Food, fun and ‘famiglia’ at Idlewild’s annual Italian Day Festa
Italian names begin to appear on the pavilions at Idlewild Park: “Reserved: La Famiglia Pizzuto,” “Famiglia Colarusso.”
“You see the same names every year in the same spots,” said Joe Kuhn of Latrobe, who has come to Idlewild’s Italian Day Festa for the past 15 years with his wife Darlene Molina Kuhn, whose family hails from the Piedmont area of northern Italy.
“I’m just a wannabe,” Joe said. “I’m here for the food and the camaraderie.”
The Kuhns always find a shady spot just outside the main pavilion to have lunch before making their way around the park.
“We love the music and the people,” Darlene said.
Inside the main pavilion, Henry Edwardo of Pittsburgh’s Bloomfield neighborhood is entertaining the gathering lunchtime crowd with accordion music.
But it’s not your great-grandfather’s accordion. It’s a Roland digitally-enhanced accordion that lets Edwardo choose background music from an MP3 player mounted on its side that is wirelessly connected to the PA system.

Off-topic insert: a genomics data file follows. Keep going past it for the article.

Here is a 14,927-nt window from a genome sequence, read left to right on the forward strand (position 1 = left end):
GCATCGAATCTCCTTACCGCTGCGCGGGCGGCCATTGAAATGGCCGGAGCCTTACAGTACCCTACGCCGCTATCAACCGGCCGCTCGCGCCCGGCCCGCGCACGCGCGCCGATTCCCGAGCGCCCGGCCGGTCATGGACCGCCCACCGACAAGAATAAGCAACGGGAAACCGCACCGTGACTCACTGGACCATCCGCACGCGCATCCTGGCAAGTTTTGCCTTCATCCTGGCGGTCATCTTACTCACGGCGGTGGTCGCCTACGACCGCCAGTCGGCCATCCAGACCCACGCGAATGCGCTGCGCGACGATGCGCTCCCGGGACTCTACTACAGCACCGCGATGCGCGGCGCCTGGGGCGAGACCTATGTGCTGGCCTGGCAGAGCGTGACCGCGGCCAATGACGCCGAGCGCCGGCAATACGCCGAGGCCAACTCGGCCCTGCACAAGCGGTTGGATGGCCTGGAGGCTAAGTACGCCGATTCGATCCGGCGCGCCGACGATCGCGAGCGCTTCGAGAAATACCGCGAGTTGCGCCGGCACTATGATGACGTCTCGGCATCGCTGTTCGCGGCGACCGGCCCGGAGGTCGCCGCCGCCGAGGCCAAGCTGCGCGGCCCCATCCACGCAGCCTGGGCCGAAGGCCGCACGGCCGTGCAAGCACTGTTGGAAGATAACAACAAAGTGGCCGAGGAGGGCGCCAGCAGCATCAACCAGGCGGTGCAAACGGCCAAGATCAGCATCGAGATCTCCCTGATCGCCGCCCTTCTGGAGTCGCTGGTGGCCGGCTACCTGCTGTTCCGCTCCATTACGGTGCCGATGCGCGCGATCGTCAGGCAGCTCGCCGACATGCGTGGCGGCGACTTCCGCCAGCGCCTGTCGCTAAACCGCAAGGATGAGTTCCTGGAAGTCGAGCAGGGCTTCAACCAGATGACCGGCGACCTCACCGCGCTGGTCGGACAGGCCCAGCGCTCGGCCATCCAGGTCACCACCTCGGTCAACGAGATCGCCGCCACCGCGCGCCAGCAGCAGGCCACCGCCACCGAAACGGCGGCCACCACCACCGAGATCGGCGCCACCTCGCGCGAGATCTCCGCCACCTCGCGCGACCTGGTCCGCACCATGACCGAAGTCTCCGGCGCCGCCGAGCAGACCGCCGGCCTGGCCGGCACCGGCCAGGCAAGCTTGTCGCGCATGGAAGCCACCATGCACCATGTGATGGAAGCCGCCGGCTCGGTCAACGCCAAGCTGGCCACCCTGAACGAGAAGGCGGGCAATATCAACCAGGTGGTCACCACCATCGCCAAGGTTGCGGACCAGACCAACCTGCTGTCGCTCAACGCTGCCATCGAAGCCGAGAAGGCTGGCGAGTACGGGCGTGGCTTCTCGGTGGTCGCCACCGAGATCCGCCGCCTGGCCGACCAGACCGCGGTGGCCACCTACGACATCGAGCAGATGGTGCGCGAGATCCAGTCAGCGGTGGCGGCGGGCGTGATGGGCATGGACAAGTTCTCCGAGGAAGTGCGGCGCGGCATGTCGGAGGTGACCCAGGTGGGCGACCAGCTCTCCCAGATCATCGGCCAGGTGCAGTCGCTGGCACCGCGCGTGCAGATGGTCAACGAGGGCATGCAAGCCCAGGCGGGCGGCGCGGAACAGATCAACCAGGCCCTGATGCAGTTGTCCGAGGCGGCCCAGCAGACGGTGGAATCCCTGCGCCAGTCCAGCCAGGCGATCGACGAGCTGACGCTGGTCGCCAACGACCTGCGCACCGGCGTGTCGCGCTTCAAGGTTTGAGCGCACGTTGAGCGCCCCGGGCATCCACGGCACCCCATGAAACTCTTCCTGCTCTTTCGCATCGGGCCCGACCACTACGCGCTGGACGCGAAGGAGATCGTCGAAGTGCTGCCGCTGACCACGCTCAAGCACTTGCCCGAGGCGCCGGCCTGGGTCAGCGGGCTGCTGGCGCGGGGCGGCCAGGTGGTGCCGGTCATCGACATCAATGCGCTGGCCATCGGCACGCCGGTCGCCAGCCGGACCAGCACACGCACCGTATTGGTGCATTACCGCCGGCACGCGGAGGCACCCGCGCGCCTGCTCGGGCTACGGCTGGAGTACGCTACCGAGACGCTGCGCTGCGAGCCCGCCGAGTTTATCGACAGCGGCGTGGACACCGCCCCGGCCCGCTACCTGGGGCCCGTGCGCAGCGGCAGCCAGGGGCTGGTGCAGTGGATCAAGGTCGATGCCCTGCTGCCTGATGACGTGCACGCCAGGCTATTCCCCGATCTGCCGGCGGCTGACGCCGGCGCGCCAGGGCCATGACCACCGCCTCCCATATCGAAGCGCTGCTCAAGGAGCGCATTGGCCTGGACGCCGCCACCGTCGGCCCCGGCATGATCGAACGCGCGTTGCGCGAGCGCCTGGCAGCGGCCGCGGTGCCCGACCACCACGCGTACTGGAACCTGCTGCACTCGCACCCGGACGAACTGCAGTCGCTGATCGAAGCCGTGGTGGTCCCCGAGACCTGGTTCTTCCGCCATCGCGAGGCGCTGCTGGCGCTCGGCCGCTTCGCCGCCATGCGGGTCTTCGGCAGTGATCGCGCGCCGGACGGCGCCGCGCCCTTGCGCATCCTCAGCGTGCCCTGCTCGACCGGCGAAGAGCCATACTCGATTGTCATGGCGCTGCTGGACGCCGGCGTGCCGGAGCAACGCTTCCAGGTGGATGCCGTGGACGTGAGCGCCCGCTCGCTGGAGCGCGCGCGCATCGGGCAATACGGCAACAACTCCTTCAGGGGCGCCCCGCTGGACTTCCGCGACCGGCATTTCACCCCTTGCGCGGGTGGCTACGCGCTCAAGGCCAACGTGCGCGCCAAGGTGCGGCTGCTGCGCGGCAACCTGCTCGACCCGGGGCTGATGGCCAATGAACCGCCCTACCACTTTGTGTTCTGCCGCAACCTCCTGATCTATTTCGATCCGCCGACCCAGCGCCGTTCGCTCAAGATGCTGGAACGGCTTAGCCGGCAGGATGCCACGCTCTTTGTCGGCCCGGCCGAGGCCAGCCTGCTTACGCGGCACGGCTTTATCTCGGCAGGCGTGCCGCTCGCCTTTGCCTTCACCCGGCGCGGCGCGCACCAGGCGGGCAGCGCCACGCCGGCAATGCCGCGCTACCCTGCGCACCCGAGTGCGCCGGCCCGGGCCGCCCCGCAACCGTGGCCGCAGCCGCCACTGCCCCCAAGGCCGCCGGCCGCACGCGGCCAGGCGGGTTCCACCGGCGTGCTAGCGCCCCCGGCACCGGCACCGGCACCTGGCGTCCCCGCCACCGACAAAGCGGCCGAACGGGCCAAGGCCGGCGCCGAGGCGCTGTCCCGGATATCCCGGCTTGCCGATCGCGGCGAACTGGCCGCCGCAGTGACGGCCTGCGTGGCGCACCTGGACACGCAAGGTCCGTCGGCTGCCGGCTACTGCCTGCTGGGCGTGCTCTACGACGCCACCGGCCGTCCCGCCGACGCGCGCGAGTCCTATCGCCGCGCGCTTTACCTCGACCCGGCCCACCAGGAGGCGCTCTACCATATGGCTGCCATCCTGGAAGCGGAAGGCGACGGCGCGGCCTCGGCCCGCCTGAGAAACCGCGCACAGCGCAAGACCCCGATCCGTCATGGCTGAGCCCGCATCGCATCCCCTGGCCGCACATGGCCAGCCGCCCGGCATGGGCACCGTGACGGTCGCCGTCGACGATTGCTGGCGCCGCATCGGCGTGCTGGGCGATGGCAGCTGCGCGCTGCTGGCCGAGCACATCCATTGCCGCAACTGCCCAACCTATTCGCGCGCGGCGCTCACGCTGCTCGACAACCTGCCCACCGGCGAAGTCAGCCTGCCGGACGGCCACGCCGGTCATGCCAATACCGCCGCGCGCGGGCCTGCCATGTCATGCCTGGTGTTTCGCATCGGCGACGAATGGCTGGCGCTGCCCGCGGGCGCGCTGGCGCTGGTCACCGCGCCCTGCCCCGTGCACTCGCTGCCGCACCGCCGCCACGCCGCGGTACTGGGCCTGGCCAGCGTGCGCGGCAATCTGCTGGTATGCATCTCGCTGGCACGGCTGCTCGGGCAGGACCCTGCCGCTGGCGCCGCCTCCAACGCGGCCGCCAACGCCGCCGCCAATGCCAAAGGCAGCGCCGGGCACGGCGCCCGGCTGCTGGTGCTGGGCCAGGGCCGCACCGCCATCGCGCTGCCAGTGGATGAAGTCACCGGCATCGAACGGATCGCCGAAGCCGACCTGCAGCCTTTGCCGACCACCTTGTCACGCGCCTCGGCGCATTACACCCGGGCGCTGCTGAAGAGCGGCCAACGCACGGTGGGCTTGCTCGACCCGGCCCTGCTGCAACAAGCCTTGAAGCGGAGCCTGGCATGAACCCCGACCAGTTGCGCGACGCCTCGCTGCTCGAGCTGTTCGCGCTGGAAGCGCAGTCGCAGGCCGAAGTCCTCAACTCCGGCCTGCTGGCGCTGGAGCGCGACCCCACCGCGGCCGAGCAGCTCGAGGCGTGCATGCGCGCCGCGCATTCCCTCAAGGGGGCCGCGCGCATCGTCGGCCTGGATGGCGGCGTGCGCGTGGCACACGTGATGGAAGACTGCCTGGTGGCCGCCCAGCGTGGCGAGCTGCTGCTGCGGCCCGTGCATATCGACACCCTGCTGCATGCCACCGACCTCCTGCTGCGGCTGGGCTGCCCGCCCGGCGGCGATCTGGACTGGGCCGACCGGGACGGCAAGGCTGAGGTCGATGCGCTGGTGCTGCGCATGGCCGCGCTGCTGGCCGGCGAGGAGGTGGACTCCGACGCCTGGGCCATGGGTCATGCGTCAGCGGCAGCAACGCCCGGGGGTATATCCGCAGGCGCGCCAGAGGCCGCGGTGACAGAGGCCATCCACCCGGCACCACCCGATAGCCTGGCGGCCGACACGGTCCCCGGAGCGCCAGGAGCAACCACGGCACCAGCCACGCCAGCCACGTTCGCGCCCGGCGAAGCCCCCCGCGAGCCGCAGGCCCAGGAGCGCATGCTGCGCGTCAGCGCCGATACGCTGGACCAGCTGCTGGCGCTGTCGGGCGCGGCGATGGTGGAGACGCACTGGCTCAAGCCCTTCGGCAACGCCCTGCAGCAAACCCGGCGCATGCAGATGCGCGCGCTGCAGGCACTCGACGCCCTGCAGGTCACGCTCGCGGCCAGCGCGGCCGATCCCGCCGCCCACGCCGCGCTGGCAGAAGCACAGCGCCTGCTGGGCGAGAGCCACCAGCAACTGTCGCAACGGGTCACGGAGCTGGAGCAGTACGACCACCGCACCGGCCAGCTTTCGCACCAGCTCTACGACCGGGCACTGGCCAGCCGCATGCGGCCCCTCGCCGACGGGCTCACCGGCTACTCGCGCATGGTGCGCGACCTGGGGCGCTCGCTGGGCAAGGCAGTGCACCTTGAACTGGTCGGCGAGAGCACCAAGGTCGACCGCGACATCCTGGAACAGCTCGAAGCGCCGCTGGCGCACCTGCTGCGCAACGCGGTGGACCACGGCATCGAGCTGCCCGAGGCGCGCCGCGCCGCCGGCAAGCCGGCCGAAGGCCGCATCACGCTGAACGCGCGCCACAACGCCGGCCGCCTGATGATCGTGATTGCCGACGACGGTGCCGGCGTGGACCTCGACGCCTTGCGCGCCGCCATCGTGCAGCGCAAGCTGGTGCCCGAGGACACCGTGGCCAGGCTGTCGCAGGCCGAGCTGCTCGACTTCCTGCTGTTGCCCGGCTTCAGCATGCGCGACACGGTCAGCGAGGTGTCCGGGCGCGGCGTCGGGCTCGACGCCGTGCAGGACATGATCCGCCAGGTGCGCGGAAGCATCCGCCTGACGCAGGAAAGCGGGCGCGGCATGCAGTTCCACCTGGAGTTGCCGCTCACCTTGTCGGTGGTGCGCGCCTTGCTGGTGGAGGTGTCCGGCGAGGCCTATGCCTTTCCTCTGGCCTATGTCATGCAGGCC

“They started making them in 2006,” said Edward, who has been playing the Italian Day Festa for the past five years. “Folks in Italy made the accordion parts, and they married it with Japanese electronics.”
Edwardo said he enjoys seeing children react to the accordion.
“So many of them have never seen it before,” he said.
Over in the smaller pavilions, members of the Pizzuto family are unloading coolers and setting up for the afternoon.
“It’s just great to celebrate our heritage with friends and family,” said Patti Kemerer of Pitcairn, one of about 50 Pizzuto family members that have been coming to the festa for the past 15 years.
“We used to bring my dad, Patsy Pizzuto, out here before he passed away,” Kemerer said.
The day also includes the one thing no large gathering of Italians could possibly be without: the food.
“We started yesterday and cooked about 400 pounds of Italian roast beef for today,” said Frank Venzon, owner of Franko’s Sports Bar & Grille in Jeannette.
Franko’s was invited as a vendor for the first time this year, but Venzon, whose family is from Sicily, has attended in the past.
“The best part is the eating,” he said with a smile. “And the grandkids love the park.”